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BC Budget Update 2009: BC NDP’s Reaction & Bloggers Scrum

September 2, 2009

A lot of yesterday’s BC Budget Update 2009 event really consisted of the BC Liberals working to highlight it as a positive thing for British Columbians while downplaying any possible negative effects.bruce_ralston

Which is why the BC New Democrats held an blogger exclusive scrum with budget critic and Surrey-Whalley MLA Bruce Ralston for the purpose of promoting its perspective and answering questions.

Ralston stated that the New Democrats believe two major things about the Budget Update:

  1. It offers the wrong formula to help British Columbians through tough times. Average middle class families are going to be hit hard with both the increase in MSP premiums. To further compound the problem for the middle class, the shift to the HST is a shift away from middle class friendly tax policy to business friendly tax policy.
  2. It proves that BC Liberals claims are not credible and deceptive. During the election, the finance minister and the premier continuously kept repeating the unrealistic claim that the deficit would be no more than $450 million. The actual deficit would be $2.28 billion dollars more.

After this statement, bloggers were allowed to ask questions. I’ll write down what I found to be the highlights below, as I am sure that Norman Farrell of Northern Insights and Stacey Robinsmith of TheLeftCoast.ca will be posting greater details on their respective blogs.

The most interesting question (which I would have asked if Robinsmith didn’t get it it first) was what would the BC New Democrats have done differently if they had written the budget. Ralston said that the economy was cyclical, and therefore it was not healthy to panic. As a result, the BC New Democrats would have ran a bigger deficit, for a few reasons. The first one for a bigger deficit was to preserve services, as it doesn’t help to cut back capacity in the present that would take a lot of time and money to rebuild in the future. The second reason for a bigger deficit was to allow for a bigger stimulus package, that would invest in BC’s future by developing green infrastructure, improving the mass transit system, and developing social housing. That’s not to say that there wouldn’t be any cutbacks: the BC New Democrats would have cut non-essentials such as consultation and travel. Ralston then finished off by stating that these were hypothetical, and as the BC New Democrats were not elected as government, but official opposition, the focus is on opposing the budget as well as possible.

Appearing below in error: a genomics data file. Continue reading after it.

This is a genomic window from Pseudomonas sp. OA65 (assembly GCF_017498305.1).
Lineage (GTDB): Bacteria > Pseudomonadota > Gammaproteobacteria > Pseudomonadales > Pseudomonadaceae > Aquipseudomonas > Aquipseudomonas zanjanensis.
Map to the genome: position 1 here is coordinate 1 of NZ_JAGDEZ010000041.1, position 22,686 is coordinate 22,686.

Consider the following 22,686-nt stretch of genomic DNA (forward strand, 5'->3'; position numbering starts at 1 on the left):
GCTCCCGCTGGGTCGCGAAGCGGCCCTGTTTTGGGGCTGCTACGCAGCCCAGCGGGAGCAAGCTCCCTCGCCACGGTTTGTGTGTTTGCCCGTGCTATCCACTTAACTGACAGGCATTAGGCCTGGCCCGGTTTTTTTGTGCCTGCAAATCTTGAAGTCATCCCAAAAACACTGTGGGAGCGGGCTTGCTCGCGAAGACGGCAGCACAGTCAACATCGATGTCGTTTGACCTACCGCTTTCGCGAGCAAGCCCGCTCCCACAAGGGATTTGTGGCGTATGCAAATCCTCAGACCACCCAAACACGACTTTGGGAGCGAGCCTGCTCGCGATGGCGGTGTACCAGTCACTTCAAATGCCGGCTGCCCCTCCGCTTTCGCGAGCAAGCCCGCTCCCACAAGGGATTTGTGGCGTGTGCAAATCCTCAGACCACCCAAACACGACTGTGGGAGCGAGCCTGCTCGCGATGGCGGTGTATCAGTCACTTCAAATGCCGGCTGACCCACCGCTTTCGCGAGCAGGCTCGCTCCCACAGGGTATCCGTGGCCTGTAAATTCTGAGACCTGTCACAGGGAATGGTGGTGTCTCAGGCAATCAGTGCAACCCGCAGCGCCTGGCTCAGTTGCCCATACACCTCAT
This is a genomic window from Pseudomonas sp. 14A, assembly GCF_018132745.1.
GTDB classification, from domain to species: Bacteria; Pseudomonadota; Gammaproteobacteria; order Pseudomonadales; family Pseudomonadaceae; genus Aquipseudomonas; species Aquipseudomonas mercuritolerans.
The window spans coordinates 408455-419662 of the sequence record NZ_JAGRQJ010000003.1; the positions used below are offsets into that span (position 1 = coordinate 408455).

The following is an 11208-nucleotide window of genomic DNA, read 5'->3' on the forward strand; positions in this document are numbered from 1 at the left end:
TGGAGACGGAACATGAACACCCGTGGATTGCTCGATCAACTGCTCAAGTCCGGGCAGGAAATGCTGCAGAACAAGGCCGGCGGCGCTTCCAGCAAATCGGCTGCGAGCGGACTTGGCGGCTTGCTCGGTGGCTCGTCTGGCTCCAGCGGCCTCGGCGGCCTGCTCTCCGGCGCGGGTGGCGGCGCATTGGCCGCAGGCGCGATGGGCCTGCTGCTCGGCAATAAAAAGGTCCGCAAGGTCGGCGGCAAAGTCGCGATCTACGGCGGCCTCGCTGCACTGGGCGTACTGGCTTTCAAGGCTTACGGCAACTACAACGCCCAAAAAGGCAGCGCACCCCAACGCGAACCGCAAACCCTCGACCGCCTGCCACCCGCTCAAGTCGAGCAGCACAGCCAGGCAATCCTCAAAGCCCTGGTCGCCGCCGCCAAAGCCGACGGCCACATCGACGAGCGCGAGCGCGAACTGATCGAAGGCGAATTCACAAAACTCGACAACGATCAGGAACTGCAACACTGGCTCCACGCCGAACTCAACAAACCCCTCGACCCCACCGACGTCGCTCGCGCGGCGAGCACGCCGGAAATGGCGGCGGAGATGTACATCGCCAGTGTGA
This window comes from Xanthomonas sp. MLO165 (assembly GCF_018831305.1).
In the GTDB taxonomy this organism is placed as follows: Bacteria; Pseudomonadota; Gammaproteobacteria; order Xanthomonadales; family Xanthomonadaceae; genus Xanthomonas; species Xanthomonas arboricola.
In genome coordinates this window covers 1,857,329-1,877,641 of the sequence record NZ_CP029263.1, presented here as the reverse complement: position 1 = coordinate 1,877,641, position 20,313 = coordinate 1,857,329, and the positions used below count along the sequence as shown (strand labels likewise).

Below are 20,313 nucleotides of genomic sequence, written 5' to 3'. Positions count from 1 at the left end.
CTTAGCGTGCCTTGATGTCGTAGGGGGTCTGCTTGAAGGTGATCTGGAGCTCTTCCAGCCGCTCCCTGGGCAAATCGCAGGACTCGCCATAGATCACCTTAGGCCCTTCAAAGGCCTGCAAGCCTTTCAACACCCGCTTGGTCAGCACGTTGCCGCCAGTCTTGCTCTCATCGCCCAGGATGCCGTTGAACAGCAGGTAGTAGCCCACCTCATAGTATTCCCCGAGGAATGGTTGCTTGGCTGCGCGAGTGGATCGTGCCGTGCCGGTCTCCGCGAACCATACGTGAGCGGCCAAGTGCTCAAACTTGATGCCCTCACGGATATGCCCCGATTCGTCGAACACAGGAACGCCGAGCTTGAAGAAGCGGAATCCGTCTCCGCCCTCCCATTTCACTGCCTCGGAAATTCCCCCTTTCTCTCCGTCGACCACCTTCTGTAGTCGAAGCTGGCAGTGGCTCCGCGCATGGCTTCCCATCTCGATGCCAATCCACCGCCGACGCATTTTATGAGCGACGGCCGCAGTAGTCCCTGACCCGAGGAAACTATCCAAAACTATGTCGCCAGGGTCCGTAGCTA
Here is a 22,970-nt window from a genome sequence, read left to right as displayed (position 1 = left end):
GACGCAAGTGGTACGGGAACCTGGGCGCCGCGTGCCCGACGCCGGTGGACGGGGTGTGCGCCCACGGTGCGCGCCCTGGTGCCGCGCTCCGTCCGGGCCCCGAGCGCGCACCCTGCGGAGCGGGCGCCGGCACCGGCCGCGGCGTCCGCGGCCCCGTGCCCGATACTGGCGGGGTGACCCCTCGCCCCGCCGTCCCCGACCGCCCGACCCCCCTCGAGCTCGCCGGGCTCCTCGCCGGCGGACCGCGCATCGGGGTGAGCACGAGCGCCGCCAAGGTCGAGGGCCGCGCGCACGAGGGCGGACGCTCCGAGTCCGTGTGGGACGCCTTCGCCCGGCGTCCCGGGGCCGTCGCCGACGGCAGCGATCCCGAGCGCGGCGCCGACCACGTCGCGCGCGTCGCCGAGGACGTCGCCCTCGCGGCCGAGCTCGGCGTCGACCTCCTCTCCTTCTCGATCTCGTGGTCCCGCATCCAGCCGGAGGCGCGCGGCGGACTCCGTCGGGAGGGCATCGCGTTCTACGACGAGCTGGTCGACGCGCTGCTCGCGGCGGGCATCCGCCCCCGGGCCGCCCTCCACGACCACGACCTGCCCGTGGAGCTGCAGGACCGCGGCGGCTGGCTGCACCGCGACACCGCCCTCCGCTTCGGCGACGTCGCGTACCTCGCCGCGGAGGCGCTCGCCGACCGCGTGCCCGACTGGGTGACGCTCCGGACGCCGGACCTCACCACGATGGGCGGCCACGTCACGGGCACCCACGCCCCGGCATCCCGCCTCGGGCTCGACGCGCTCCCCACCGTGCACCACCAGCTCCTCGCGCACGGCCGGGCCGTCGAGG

In a response to a question from Farrell, Ralston also discussed his proposal to create an independent budget officer. It was modeled after the budget officer that the federal Conservatives put in place as part of the Accountability Act. The budget office would be selected by an all party committee, and has to be selected by that committee unanimously. Ralston contended that an independent budget office would balance the power of the Minister of Finance and his Ministry with the right of both legislatures and citizens to know reliably and definitively how BC’s money is being spent.

I am glad that the BC New Democrats are starting to understand the power of the political blogosphere, and are working to include it in its communication strategy. I hope that this blogger’s scrum is the first of many that will be held.

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